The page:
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SCAN_FFS(8) System Manager's Manual SCAN_FFS(8)

scan_ffsfind UFS/FFS partitions on a disk

scan_ffs [-lsv] [-b begin] [-e end] device

This is the life-saver of typos. If you have ever been working too long, and just happened to type 'disklabel -w sd0 floppy', instead of 'disklabel -w fd0 floppy', you know what I am talking about.

This little program will take a raw disk device (which you might have to create) that covers the whole disk, and finds all probable UFS/FFS partitions on the disk. It has various options to make it go faster, and to print out information to help in the reconstruction of the disklabel.

scan_ffs works only on FFS file systems, not FFS2 file systems.

The options are as follows:

Tell scan_ffs where to begin searching for filesystems. This makes it easier to skip swap partitions, or other large non-UFS/FFS partitions.
Ditto for telling scan_ffs where to stop.
This will make scan_ffs print out a string looking much like the input to disklabel. With a little massaging, this output can usually be used in the disklabel edit.
This tells scan_ffs to be smart about skipping partitions (when it thinks it found a valid one). By not scanning partitions for superblocks, the program completes a couple of orders of magnitude faster. However, sometimes being smart is too good for its own good, especially if your disk has had a different layout previously, or contains other non-UFS/FFS filesystems.
Tell scan_ffs to be verbose about what it is doing, and what it has found.
This specifies which device scan_ffs should use to scan for filesystems. Usually this device should cover the whole disk in question.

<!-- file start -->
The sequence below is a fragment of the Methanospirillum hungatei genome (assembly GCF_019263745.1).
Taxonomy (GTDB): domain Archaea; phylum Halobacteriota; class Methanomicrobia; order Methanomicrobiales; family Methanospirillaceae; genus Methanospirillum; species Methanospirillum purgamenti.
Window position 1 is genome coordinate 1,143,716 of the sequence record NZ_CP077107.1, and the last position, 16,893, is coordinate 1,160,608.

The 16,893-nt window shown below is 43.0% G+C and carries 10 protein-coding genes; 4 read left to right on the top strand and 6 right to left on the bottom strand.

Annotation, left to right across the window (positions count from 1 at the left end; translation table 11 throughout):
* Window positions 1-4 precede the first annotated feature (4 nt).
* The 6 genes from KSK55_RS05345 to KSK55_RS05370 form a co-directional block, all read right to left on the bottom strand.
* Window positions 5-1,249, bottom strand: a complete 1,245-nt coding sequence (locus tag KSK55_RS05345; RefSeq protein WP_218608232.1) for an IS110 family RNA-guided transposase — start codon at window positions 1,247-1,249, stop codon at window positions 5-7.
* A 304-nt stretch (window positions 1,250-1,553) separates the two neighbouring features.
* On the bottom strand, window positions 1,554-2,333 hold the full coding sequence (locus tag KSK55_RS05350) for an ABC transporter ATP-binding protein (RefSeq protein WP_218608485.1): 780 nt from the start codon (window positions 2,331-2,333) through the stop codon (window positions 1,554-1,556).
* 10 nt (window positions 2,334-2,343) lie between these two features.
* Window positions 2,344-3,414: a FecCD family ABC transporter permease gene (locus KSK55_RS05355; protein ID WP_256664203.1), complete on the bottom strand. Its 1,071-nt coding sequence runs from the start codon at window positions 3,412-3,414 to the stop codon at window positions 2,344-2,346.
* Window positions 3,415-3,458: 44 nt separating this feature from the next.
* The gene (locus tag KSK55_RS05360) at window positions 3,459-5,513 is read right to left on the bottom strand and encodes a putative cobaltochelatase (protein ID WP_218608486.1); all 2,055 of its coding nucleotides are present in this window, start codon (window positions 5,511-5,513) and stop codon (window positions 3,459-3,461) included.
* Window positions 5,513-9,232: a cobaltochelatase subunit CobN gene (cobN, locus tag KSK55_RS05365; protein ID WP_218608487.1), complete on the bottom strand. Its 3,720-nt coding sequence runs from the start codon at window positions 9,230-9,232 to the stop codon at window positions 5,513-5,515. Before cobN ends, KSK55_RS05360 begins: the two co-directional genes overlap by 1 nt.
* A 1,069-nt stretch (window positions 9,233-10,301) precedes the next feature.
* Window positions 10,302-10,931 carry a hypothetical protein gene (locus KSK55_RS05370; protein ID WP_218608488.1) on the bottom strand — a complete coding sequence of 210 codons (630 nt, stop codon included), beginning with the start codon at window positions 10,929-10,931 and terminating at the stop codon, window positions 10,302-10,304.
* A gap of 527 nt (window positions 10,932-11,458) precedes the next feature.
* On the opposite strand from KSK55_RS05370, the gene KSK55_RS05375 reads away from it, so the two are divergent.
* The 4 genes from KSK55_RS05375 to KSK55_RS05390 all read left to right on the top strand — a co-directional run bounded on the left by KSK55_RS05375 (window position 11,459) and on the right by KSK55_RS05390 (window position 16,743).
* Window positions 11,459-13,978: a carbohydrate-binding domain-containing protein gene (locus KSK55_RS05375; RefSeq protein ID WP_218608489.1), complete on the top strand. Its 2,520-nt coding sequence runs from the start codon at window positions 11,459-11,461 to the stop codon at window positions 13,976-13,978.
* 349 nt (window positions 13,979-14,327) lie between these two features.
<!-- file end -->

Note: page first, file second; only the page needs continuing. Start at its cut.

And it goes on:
The basic operation of this program is as follows:

  1. Panic. You usually do so anyways, so you might as well get it over with. Just don't do anything stupid. Panic away from your machine. Then relax, and see if the steps below won't help you out.
  2. Try to find your old disklabel by any other means possible. This includes printouts, backups (look in /var/backups/), screendumps, and whatever other method you can think of. The more information you have, the better your chances are in recovering the disklabel of the disk.
  3. Create a disklabel on the affected disk, which covers the whole disk, and has at least one partition which covers the whole disk. As the “c” partition usually covers the whole disk anyways, this sounds like a good place to start.
  4. Run scan_ffs over this partition. If you have any information about the disklabel which used to exist on the disk, keep that in mind while scan_ffs spews out its things.
  5. Use disklabel(8) to reconstruct the disklabel on the affected disk, using all the information you gathered from scan_ffs and other sources.

Last but certainly not least, we wish you good luck. The UFS/FFS filesystems are pretty sturdy. I've seen them reconstructed after some pretty weird and awesome fumbles. If you can't have backups, at least have funky tools to help you out of a jam when they happen.


February 10, 2019 OpenBSD-7.3